George "The Engineer" Epstein is the author of The Greatest Book of Poker for Winners! and Hold’em or Fold’em? – An Algorithm for Making the Key Decision (T/C Press, PO Box 36006, Los Angeles, CA 90036). He teaches poker courses and conducts a unique Poker Lab at the Claude Pepper Sr. Center under the auspices of the City of Los Angeles Dept. of Recreation and Parks and at West Los Angeles College.
He’s also a retired engineer who has received many awards and commendations, and continues to be active by consulting, editing an international technical newsletter and serving on the board of directors of a professional engineering society. One engineering society has a scholarship in his honor. He has taught special engineering courses at UCLA and at various NASA Centers. Currently, he his helping the City of Los Angeles to upgrade its road repair/maintenance capabilities. In writing his poker books, George applied his engineering experience in solving complex problems.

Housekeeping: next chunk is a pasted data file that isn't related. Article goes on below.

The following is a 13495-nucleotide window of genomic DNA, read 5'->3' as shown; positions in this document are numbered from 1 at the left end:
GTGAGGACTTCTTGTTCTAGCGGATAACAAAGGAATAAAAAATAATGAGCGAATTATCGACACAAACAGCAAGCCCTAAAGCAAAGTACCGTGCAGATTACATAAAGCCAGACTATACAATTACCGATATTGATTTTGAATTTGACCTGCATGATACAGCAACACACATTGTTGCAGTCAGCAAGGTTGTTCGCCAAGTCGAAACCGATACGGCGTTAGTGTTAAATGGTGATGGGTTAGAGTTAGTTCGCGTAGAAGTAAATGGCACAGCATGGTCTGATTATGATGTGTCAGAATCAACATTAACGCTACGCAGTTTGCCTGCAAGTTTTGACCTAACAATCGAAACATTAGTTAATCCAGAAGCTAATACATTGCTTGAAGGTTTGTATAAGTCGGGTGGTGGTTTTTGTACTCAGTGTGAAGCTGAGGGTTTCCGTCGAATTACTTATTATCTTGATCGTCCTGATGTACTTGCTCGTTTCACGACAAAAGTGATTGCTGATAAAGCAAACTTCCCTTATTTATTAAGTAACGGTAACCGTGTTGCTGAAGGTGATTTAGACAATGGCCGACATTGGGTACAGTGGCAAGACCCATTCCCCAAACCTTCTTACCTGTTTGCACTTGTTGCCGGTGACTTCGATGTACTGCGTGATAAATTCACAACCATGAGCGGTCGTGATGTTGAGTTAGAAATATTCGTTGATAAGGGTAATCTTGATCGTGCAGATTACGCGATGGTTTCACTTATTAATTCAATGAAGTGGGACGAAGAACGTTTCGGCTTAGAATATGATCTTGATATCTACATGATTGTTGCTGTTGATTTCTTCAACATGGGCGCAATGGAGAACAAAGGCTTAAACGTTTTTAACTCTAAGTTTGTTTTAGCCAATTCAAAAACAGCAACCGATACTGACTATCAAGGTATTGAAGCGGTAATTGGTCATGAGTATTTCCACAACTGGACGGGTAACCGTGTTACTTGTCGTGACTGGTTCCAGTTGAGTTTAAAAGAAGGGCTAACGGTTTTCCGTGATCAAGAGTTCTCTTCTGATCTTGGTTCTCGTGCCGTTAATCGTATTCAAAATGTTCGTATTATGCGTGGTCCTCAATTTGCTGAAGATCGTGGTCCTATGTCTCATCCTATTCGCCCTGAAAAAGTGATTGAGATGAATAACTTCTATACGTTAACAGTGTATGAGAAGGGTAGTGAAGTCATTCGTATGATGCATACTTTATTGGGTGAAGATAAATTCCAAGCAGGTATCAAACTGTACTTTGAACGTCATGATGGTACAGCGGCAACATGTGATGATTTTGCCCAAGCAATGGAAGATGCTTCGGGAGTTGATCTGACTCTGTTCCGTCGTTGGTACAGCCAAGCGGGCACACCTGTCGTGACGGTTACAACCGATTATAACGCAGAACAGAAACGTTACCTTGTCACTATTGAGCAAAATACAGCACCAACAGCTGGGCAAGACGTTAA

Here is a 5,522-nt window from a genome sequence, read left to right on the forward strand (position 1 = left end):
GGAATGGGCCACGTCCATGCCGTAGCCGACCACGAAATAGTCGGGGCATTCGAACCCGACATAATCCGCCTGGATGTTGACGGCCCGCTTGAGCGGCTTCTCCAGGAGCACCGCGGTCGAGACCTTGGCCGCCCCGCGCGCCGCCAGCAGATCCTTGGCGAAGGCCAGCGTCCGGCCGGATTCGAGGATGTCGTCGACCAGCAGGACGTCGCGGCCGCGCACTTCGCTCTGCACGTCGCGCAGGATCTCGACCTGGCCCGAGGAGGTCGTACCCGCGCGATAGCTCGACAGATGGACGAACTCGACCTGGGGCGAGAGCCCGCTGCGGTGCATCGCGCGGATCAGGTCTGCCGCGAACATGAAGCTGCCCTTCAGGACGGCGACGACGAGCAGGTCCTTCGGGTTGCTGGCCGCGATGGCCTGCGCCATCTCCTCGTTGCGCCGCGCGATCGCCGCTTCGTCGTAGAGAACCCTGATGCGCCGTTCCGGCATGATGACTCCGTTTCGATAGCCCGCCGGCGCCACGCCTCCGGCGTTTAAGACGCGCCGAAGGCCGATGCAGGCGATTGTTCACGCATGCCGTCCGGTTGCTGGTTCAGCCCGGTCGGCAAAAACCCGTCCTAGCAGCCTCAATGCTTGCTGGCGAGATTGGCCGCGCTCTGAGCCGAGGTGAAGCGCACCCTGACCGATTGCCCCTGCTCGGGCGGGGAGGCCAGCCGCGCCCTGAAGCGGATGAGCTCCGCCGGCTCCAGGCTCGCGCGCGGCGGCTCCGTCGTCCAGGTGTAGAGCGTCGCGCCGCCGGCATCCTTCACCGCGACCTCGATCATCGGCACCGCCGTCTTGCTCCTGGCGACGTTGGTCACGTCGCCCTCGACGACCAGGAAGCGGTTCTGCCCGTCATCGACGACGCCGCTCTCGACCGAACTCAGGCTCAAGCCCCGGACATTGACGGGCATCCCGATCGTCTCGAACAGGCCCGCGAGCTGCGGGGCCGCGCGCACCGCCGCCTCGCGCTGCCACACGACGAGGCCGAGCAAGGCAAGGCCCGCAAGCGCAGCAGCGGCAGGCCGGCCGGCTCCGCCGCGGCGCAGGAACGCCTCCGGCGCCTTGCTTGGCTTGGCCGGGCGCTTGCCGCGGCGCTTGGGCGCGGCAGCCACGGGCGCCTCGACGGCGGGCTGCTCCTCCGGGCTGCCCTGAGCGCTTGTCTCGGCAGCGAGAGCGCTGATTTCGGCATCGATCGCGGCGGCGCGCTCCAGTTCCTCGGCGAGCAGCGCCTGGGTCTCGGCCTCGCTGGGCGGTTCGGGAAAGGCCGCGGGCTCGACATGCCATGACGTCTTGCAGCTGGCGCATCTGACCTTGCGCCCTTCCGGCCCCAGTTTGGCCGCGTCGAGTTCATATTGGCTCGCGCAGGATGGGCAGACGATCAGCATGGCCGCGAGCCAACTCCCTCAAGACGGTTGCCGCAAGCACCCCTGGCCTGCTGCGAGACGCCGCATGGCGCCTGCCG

Poker by George | The flop is undoubtedly the most important part of a hold’em poker game. These three cards that the dealer neatly places face-up on the board, combined with your two holecards, represent over 70% of your final holding.view
Poker by George | It seems I often find myself awakening in the early morning hours after dreaming about poker. This one seemed so unique I wasted little time in getting up out of bed and making my way to my trusty computer so I could share it with you.view
Poker by George | In the last issue of GamingToday, we presented my favorite card odds, and added a relevant and significant comment about each. Each of these odds is unique, and you can apply various concepts to make the most of it as you strive to win more chips.view
Poker by George | Card odds are a fact of life. They are based only on probability and are statistically undisputable. Want to be a winner? While poker psychology, luck and tells can help, the odds predominate – when used properly.view
Poker by George | May I remind you: While playing Texas hold’em, often you will look down at your holecards and see a small pair; that’s 7-7 down to 2-2. It will happen often enough that you would be wise to be prepared as to how best to play this hand.view